Now presenting the Knights. Redding Middle School is in Middletown, Delaware. Thank thee for watching.
We`re posting a notice about Underwood Public School. The Comets are soaring across Underwood, North Dakota.
And we hereby proclaim our viewers in Wetaskiwin, Alberta. Queen Elizabeth Junior High School represents part of our Canadian viewership.
At the moment, it`s not possible to get someone to Mars and back alive. One of NASA`s five active missions called MAVEN involves a satellite
orbiting Mars that took more than ten months to get there from earth. Still, because NASA hopes to put someone on Mars one day, they`re getting
all the information they can from MAVEN and its $672 million mission.
RACHEL CRANE, CNN CORRESPONDENT: Thanks to the space probe MAVEN, we now have clues in the mystery of Mars` shift from a warmer, wetter environment
to the cold, dry desert it is today.
MAVEN has been exploring Mars` atmosphere since 2014. One of its main goals is to figure out how and why it got so thin. This low high pressure
atmosphere is comprised mostly of carbon dioxide will prevent fresh water from being present, because it will boil at 10 degrees Celsius or 50
degrees Fahrenheit. On Earth, it boils at 212 degrees Fahrenheit.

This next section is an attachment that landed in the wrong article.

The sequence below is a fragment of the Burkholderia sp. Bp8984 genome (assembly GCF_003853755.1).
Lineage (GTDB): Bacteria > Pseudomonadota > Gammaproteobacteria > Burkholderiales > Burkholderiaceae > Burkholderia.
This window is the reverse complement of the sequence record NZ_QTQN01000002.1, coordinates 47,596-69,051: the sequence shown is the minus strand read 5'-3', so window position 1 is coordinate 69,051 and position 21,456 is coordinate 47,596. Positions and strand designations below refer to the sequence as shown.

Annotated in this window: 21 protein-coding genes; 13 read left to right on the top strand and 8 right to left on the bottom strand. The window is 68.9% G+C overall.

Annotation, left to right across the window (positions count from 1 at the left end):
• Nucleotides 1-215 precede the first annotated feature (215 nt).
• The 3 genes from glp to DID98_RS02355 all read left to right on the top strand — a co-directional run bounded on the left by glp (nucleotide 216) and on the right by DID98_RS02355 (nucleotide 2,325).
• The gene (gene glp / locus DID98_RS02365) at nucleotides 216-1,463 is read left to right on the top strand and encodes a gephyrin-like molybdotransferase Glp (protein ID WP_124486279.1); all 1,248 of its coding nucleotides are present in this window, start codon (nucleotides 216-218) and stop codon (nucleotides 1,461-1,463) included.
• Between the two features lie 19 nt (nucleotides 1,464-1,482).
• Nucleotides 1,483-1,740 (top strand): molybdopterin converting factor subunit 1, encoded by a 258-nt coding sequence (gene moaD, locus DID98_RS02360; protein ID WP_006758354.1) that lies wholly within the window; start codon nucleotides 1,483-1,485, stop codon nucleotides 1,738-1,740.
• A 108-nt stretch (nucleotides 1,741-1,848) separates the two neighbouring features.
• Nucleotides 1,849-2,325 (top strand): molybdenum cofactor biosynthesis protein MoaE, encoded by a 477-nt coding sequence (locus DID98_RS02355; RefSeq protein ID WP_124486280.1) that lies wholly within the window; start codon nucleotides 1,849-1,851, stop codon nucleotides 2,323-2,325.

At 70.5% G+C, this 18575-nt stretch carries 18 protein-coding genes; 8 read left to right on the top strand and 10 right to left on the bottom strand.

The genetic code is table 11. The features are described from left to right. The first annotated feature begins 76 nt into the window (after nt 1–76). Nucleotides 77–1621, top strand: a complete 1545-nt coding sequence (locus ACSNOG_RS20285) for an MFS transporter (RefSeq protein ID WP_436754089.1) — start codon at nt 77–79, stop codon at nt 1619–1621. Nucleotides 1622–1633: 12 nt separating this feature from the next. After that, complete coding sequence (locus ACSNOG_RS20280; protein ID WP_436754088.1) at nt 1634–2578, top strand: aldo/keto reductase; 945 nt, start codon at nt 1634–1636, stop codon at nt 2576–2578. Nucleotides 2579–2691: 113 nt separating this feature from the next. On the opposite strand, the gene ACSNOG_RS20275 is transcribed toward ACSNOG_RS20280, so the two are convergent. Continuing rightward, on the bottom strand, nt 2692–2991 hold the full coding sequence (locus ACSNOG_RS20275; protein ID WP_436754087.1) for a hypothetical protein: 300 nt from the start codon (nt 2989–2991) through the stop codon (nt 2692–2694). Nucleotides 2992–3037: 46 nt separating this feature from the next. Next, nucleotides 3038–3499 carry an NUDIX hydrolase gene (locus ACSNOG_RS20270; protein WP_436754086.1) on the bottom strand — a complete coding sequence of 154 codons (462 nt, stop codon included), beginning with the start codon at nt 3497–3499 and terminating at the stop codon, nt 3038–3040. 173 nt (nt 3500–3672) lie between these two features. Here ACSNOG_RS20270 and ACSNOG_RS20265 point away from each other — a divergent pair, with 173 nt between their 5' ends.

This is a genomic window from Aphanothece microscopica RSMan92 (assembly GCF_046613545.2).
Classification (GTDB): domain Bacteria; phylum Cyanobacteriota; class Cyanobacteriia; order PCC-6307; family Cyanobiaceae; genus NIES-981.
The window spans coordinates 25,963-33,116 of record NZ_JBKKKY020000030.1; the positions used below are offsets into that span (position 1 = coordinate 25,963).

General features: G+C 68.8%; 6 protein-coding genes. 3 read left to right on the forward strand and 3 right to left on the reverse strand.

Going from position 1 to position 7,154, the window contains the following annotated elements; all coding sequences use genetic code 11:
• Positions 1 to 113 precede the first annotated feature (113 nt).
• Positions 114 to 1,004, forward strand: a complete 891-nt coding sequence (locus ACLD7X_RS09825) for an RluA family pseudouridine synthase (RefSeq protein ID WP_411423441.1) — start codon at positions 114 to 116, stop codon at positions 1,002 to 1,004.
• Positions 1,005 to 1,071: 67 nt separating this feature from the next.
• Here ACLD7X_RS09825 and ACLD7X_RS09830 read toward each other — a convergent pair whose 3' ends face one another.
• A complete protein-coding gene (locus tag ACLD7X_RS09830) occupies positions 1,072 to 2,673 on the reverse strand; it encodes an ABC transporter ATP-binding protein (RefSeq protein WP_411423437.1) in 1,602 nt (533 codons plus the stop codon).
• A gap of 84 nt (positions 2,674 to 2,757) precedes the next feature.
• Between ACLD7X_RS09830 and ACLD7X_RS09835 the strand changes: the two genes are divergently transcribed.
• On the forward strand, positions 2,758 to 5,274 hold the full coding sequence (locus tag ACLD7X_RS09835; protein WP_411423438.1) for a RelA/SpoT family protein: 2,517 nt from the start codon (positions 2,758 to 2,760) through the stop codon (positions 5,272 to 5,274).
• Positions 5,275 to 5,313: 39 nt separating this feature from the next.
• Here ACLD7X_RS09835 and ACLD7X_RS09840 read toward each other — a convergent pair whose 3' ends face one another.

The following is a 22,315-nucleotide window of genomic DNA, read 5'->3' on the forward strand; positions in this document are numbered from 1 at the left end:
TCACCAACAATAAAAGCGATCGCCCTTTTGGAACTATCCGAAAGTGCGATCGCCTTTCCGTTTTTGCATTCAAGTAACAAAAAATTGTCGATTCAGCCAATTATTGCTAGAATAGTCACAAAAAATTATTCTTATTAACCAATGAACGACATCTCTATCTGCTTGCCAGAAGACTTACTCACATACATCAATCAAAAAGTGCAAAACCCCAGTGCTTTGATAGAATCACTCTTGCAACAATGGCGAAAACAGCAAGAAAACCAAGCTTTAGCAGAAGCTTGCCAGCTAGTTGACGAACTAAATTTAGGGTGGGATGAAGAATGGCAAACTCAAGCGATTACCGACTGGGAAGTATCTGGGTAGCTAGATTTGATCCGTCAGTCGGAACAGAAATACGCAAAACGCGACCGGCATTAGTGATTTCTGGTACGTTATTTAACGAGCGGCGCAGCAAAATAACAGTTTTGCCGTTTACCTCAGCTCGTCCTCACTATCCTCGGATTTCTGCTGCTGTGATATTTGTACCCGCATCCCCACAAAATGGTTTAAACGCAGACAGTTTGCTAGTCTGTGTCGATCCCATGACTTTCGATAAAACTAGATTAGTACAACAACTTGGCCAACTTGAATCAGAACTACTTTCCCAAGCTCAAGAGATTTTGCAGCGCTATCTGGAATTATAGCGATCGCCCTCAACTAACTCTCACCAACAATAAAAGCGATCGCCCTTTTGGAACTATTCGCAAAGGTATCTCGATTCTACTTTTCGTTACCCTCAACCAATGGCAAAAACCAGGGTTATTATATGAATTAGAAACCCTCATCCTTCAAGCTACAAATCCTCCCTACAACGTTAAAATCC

And now, NASA scientists think they know the culprit -- solar winds. They observed a massive amount of ions and gases escaping during solar bursts
like coronal mass ejections. Since the sun would have been incredibly active in its infancy, the prevalence and strength of these bursts could
have had a tremendous influence in the evolution of the Martian environment and the thinning of the atmosphere.
Scientists also observed a unique type of aurora called the diffuse aurora in the planet`s northern hemisphere. Auroras occur when particles collide
with a planetary atmosphere along electromagnetic fields. They`re not uncommon. In fact, they`ve been observed above all planets with a
substantial atmosphere, even some moons.
But the aurora seen on Mars was at the lowest altitude observed on any planet. The unique characteristics of this aurora versus those observed on
Earth may be determined by the very different magnetic field configurations of the two planets.
As NASA gears up to send astronauts to Mars in the 2030s, they hope to gain further insights into the Red Planet`s past, so we can better prepare
ourselves for these future missions.
AZUZ: We might have visited a corn maze last month. It`s kind of a fall tradition in many parts of the U.S.
This expands on the idea -- it`s a balloon maze, almost 6,500 square feet of inflatable misdirection. More than 80,000 balloons, the builder say it
took three days to inflate them and arrange them. And that this is the biggest maze of its kind. It`s part of an international balloon conference
You really have to see it to know it`s not balloony. And even when you do, it looks like a stretch that someone would get such an inflated idea to
float such an airy possibility and not be full of hot air.
Whenever anyone gets lost, though, you better hope they`re not on pins and needles. Their escape could sound a lot like pop music.
CNN STUDENT NEWS hopes to see you Tuesday.